Maggie Kiley

Chilling Adventures of Sabrina (2018) s01e08 – The Burial

Maggie Kiley directs this one and Kiley’s so far the best director on “Sabrina,” so I went in with high hopes. It doesn’t disappoint, which is something given how much the episode does. It starts with a mine collapse in Greendale, last episode’s cliffhangers—mean girls Abigail Cowen and Adeline Rudolph (but expressly not Tati Gabrielle can’t forget) smash effigies of Ross Lynch and Justin Dobies with rocks (payback for hunting and killing a witch’s deer familiar), while they’re in the mine, hence the collapse. Lynch gets out but Dobies doesn’t.

Again with the first act bait and switch—the episode sets up one expectation, then turns it into just a plot point—Lachlan Watson is the only one who can fit in the collapsed mine to search, which leads to her just finding a crushed helmet. A crushed helmet Lynch and Dobies’s dad, Christopher Rosamond, is more than happy to bury the next day so he can collect on the insurance. Writers Christianne Hedtke and Lindsay Calhoon Bring do not shy away from Lynch confronting Rosamond and the repercussions, which only stay “calm” because Miranda Otto’s not going to allow any fighting during a funeral. It’s a great sequence, easily the most impressive acting from Lynch in the series to date.

So Sabrina (Kiernan Shipka) gets the great idea to resurrect Dobies—even though they technically don’t know for sure Dobies is even dead—which violates the witch’s prime directive; they can’t meddle in mortal affairs. There’s also the problem resurrection spells don’t work right on humans, Shipka can’t even convince cousin Chance Perdomo to help her, and the whole thing would have to be a secret from Lynch as well. But Shipka’s got to do it because—the whole town agrees—with Dobies around, Rosamond will beat Lynch to death because he’s an extremely abusive drunk. There’s a beat everyone just sits with, “oh, yeah, the dad will totally beat him to death, for real, no joke, hashtag real talk; it’s sad, huh.”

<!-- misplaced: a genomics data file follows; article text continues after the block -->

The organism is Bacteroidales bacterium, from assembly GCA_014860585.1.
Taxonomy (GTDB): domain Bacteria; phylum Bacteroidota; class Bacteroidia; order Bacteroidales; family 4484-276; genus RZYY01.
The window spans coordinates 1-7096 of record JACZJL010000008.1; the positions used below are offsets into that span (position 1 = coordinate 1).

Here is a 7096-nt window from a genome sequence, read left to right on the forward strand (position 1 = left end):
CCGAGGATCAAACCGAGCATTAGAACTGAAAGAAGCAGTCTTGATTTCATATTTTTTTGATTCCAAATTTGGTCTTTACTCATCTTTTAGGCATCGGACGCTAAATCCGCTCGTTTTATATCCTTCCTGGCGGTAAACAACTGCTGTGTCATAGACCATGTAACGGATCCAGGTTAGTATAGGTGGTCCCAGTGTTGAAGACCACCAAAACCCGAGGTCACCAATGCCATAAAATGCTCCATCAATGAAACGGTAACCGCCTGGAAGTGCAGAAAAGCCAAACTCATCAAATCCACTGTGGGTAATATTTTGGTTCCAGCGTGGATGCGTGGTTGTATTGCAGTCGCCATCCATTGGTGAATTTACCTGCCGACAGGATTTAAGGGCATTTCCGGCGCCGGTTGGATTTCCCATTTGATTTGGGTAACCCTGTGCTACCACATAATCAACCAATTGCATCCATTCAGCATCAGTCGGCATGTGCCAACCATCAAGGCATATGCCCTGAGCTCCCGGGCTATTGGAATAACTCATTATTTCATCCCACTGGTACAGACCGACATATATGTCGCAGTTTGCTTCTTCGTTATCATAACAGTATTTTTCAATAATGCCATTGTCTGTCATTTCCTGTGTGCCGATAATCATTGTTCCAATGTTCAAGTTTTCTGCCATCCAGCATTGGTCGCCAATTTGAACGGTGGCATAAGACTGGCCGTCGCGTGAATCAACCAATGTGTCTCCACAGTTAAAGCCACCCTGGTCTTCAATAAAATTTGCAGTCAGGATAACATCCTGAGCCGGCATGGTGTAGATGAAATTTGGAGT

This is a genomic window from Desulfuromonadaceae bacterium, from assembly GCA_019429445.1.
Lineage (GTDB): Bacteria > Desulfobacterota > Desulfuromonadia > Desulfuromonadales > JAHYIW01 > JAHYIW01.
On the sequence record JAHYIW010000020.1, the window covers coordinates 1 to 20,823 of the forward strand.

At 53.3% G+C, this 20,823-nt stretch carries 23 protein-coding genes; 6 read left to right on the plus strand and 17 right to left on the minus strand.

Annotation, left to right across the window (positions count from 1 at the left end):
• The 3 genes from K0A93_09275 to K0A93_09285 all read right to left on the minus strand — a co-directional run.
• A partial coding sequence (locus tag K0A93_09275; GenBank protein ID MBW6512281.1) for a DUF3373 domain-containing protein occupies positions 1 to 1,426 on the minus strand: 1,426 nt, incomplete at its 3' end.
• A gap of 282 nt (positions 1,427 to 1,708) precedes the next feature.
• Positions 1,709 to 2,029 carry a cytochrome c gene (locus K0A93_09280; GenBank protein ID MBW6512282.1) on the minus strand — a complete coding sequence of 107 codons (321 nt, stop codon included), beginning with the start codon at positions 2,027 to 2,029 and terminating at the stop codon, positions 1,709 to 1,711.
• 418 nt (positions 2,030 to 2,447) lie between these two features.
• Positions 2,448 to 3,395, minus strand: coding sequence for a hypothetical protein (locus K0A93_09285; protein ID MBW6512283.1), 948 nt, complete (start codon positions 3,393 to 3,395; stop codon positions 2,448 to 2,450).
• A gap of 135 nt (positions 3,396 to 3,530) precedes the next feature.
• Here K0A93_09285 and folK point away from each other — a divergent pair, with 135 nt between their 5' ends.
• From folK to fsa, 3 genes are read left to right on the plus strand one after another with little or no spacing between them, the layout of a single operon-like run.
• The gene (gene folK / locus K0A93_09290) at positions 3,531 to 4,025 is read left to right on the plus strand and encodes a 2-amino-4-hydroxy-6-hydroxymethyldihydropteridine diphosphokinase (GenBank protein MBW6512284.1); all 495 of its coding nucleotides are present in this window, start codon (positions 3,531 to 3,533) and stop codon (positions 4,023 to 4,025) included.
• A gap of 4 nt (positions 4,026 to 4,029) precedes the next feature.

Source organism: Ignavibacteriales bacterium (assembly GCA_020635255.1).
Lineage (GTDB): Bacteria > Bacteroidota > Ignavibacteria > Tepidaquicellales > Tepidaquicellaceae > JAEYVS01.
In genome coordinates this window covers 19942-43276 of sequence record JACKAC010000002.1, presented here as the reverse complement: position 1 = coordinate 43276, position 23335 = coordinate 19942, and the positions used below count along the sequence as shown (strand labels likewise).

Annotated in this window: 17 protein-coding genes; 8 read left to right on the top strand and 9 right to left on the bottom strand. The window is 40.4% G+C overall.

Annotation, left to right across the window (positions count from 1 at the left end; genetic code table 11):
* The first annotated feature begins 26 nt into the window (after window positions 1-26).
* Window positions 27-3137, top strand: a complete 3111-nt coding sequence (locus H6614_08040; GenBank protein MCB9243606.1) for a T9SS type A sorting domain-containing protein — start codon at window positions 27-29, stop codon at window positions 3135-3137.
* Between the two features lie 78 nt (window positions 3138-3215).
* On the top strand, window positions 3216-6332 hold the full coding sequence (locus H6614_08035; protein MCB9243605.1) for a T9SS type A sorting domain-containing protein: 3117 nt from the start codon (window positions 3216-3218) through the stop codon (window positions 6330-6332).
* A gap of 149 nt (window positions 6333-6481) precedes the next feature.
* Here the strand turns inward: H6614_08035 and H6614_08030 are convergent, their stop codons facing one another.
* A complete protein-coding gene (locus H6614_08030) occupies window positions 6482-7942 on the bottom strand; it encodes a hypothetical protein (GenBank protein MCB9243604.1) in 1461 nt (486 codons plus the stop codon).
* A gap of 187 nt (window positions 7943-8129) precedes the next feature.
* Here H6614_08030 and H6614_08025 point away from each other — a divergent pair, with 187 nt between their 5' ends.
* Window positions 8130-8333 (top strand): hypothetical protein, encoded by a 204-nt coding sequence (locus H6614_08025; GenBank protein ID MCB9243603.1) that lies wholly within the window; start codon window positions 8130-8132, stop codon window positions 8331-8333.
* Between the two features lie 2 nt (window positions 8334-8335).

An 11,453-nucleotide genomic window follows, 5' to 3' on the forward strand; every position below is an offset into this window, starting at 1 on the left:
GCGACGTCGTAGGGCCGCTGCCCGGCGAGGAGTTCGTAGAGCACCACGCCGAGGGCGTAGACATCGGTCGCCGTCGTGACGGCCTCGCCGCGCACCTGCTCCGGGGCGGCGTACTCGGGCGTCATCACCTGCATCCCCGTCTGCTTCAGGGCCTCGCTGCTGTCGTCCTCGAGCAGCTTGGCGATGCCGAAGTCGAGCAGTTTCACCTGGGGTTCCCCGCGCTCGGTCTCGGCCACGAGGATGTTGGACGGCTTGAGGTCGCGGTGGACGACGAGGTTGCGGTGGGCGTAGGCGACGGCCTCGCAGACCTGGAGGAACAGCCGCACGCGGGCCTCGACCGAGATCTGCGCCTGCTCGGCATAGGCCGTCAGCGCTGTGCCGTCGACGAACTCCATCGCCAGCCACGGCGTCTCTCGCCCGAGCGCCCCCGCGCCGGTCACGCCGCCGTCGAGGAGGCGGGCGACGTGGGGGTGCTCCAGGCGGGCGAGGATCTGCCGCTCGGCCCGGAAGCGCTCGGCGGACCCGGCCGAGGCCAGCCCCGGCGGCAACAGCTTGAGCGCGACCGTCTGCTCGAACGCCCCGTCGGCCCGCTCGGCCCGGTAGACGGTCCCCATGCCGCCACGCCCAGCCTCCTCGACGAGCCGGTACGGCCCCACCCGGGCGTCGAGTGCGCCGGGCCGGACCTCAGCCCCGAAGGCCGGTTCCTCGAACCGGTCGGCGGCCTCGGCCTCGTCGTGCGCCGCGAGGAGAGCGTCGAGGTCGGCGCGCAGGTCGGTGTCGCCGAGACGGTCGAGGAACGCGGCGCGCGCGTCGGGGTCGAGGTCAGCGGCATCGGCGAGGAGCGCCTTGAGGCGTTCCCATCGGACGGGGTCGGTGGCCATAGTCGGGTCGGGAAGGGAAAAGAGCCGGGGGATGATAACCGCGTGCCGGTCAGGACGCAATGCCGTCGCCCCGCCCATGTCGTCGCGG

Subplots include High Priest with the pregnant wife at home Richard Coyle sniffing around an interested Otto and Lachlan having more visits from her ghost ancestor, Anastasia Bandey.

There’s some of the virtual Vaseline rub and it’s bad but the episode holds. It’s got a terrifying cliffhanger too.

Chilling Adventures of Sabrina (2018) s01e05 – Dreams in a Witch House

This episode starts immediately after the previous one—Kiernan Shipka has just opened a demonic Rubik’s cube, designed by her dead father when he was in the same witch academy she now attends, and released a sleep demon (a make-up encased and excellent Megan Leitch). The episode is just the demon getting into everyone in the house’s heads. So Shipka, aunts Lucy Davis and Miranda Otto, cousin Chance Perdomo. Meanwhile Michelle Gomez finds out about it because she’s been remote spying on Shipka, turns out she knows Leitch, they don’t get along—Leitch is going to kill everyone to take revenge on the father, Gomez doesn’t want Shipka harmed—so Gomez ends up traveling through everyone’s dreams.

It starts fairly amusing then starts getting really good and not stopping that upward quality climb. It’s the first episode of “Sabrina” to really deliver a special hour or whatever of television. It’s terrifying. Leitch is great. Even when the nightmares are predicable—Shipka’s worried about human boyfriend Ross Lynch rejecting her (like he did before she magicked his memory away in the first episode)—they’re well-executed and full of emotional weight. Like when Perdomo finds himself in a loop of performing his own autopsy from both perspectives simultaneously, it all turns into great acting material. Everyone in the cast—save Leitch because make-up—is able to find extremes for their characters and, well, frolic in them.

Like witch aunts (and sisters) Davis and Otto; turns out have very different feelings about one another, which gives them an endless fount of acting possibilities. It’s all excellent character development as well. The episode has a decompressed narrative but does a bunch of expository work with that extra time. I’m not sure if Matthew Barry writes the best “Sabrina” script or Maggie Kiley directs the show the best, but this episode’s a definite standout. It leverages the actors far better than any of the previous episodes, giving them a lot more range, while still acknowledging their caricature aspects.

Wonderful scene for Bronson Pinchot too.

And the cliffhanger with Shipka confronting Gomez? Awesome. It’d be really frustrating to have to wait another week for what comes next.

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